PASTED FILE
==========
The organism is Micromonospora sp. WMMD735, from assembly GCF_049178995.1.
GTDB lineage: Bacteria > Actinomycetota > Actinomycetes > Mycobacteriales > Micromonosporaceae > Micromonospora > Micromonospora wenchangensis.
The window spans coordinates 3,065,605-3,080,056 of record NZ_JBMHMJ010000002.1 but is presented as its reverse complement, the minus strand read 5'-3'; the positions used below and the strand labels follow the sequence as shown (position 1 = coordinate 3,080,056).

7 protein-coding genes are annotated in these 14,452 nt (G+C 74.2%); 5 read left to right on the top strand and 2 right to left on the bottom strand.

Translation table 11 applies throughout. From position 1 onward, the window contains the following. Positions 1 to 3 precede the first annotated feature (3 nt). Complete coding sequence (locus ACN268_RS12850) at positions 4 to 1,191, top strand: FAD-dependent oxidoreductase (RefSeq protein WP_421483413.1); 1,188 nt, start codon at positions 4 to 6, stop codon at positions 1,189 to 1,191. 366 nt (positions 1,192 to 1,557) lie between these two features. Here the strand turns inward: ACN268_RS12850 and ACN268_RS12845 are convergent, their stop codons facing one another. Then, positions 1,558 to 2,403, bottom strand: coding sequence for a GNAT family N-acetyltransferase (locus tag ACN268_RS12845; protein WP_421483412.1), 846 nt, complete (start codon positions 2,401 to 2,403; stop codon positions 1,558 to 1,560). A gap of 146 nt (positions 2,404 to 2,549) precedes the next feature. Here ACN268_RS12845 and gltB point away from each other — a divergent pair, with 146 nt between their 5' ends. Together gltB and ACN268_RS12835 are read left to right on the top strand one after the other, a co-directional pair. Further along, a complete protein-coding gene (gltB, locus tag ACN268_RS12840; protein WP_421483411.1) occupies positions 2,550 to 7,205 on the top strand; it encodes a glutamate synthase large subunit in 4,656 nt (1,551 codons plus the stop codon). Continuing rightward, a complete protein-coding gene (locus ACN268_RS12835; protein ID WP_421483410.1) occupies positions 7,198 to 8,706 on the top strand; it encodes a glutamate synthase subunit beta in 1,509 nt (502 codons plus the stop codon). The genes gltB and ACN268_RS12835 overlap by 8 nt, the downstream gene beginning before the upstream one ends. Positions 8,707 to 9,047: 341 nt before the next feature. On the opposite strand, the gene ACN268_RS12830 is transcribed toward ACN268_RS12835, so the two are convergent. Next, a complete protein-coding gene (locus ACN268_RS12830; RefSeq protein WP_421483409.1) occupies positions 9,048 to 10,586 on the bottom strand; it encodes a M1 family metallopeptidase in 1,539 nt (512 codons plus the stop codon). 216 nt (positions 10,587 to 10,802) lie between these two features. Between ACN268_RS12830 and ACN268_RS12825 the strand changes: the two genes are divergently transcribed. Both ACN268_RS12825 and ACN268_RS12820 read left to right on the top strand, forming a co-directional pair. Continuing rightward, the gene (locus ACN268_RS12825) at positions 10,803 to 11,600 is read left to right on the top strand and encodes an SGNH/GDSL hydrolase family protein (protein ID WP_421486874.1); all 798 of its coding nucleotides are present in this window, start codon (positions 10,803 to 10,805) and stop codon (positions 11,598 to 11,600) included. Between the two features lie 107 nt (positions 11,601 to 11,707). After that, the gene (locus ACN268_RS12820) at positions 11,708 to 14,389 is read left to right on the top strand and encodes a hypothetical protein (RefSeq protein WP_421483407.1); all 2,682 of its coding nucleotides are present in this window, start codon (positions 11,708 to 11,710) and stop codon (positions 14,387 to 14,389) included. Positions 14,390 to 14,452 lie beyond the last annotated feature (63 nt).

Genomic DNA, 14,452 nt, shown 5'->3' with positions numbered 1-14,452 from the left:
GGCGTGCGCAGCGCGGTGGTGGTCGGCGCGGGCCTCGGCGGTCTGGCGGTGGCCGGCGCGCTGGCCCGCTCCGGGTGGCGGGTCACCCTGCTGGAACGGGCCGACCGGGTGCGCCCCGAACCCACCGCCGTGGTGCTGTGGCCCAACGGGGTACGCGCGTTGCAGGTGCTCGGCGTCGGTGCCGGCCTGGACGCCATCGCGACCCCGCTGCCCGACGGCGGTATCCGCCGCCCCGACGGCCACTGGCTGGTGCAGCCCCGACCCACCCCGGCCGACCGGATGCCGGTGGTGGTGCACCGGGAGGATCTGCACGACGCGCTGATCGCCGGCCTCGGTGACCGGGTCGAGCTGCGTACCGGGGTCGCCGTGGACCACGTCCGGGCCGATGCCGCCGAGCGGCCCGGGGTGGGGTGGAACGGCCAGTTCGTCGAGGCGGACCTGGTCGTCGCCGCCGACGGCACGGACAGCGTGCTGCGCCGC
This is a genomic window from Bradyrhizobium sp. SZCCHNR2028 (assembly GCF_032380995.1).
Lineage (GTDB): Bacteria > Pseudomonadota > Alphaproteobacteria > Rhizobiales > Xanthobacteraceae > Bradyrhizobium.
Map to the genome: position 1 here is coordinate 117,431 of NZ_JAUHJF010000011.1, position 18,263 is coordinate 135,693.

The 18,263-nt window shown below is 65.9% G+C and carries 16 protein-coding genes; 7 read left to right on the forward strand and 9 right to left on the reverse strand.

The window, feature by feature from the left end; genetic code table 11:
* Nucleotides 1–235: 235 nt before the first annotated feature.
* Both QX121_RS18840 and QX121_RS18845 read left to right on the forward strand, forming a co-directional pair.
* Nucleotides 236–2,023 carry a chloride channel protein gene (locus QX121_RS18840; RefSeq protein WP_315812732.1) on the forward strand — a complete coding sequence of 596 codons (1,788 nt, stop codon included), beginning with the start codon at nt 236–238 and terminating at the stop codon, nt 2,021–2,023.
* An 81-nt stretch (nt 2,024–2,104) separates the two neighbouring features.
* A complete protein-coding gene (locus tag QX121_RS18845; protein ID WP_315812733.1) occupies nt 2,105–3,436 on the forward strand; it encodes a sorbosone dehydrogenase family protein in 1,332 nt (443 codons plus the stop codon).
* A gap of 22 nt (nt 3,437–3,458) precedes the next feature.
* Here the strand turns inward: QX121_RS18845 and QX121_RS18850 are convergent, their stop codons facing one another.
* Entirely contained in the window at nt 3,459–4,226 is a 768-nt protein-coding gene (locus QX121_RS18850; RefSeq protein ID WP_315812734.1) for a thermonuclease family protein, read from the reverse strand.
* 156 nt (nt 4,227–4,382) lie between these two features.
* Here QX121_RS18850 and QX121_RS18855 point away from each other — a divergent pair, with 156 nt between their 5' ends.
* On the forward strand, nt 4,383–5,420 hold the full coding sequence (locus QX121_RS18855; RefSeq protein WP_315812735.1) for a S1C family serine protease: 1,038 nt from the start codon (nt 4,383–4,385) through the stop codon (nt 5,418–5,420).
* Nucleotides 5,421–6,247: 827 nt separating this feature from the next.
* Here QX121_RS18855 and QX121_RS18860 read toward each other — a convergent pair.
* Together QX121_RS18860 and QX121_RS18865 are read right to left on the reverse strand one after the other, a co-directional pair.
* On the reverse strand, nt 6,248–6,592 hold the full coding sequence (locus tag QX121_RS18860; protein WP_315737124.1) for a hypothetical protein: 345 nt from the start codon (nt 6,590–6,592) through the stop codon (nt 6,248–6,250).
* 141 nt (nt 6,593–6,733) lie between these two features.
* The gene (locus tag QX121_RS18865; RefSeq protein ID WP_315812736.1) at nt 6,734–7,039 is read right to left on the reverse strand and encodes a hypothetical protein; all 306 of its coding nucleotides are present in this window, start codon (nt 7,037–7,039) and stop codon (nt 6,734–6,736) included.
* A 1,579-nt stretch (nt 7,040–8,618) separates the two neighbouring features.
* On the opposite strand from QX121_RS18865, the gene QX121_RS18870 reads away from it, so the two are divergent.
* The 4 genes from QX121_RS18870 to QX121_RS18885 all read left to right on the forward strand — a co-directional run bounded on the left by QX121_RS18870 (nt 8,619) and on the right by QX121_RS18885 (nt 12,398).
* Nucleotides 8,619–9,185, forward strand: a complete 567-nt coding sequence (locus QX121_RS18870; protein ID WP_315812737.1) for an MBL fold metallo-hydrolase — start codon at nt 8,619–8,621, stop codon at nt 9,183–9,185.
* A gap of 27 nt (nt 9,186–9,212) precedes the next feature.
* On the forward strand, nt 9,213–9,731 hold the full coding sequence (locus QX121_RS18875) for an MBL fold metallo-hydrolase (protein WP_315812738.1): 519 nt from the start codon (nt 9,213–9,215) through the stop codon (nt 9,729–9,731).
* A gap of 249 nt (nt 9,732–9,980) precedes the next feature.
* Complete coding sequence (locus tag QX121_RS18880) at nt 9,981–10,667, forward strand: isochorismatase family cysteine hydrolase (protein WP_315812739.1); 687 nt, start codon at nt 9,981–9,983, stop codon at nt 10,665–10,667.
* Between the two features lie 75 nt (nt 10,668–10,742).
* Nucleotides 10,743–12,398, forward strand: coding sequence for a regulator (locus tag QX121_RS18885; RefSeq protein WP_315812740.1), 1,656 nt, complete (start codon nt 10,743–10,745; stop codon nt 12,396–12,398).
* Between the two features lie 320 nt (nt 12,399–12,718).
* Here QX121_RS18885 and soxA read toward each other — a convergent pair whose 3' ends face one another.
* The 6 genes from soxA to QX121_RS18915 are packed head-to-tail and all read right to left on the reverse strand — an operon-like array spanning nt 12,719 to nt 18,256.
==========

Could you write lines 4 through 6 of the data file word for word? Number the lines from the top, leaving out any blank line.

7 protein-coding genes are annotated in these 14,452 nt (G+C 74.2%); 5 read left to right on the top strand and 2 right to left on the bottom strand.

Translation table 11 applies throughout. From position 1 onward, the window contains the following. Positions 1 to 3 precede the first annotated feature (3 nt). Complete coding sequence (locus ACN268_RS12850) at positions 4 to 1,191, top strand: FAD-dependent oxidoreductase (RefSeq protein WP_421483413.1); 1,188 nt, start codon at positions 4 to 6, stop codon at positions 1,189 to 1,191. 366 nt (positions 1,192 to 1,557) lie between these two features. Here the strand turns inward: ACN268_RS12850 and ACN268_RS12845 are convergent, their stop codons facing one another. Then, positions 1,558 to 2,403, bottom strand: coding sequence for a GNAT family N-acetyltransferase (locus tag ACN268_RS12845; protein WP_421483412.1), 846 nt, complete (start codon positions 2,401 to 2,403; stop codon positions 1,558 to 1,560). A gap of 146 nt (positions 2,404 to 2,549) precedes the next feature. Here ACN268_RS12845 and gltB point away from each other — a divergent pair, with 146 nt between their 5' ends. Together gltB and ACN268_RS12835 are read left to right on the top strand one after the other, a co-directional pair. Further along, a complete protein-coding gene (gltB, locus tag ACN268_RS12840; protein WP_421483411.1) occupies positions 2,550 to 7,205 on the top strand; it encodes a glutamate synthase large subunit in 4,656 nt (1,551 codons plus the stop codon). Continuing rightward, a complete protein-coding gene (locus ACN268_RS12835; protein ID WP_421483410.1) occupies positions 7,198 to 8,706 on the top strand; it encodes a glutamate synthase subunit beta in 1,509 nt (502 codons plus the stop codon). The genes gltB and ACN268_RS12835 overlap by 8 nt, the downstream gene beginning before the upstream one ends. Positions 8,707 to 9,047: 341 nt before the next feature. On the opposite strand, the gene ACN268_RS12830 is transcribed toward ACN268_RS12835, so the two are convergent. Next, a complete protein-coding gene (locus ACN268_RS12830; RefSeq protein WP_421483409.1) occupies positions 9,048 to 10,586 on the bottom strand; it encodes a M1 family metallopeptidase in 1,539 nt (512 codons plus the stop codon). 216 nt (positions 10,587 to 10,802) lie between these two features. Between ACN268_RS12830 and ACN268_RS12825 the strand changes: the two genes are divergently transcribed. Both ACN268_RS12825 and ACN268_RS12820 read left to right on the top strand, forming a co-directional pair. Continuing rightward, the gene (locus ACN268_RS12825) at positions 10,803 to 11,600 is read left to right on the top strand and encodes an SGNH/GDSL hydrolase family protein (protein ID WP_421486874.1); all 798 of its coding nucleotides are present in this window, start codon (positions 10,803 to 10,805) and stop codon (positions 11,598 to 11,600) included. Between the two features lie 107 nt (positions 11,601 to 11,707). After that, the gene (locus ACN268_RS12820) at positions 11,708 to 14,389 is read left to right on the top strand and encodes a hypothetical protein (RefSeq protein WP_421483407.1); all 2,682 of its coding nucleotides are present in this window, start codon (positions 11,708 to 11,710) and stop codon (positions 14,387 to 14,389) included. Positions 14,390 to 14,452 lie beyond the last annotated feature (63 nt).

Genomic DNA, 14,452 nt, shown 5'->3' with positions numbered 1-14,452 from the left: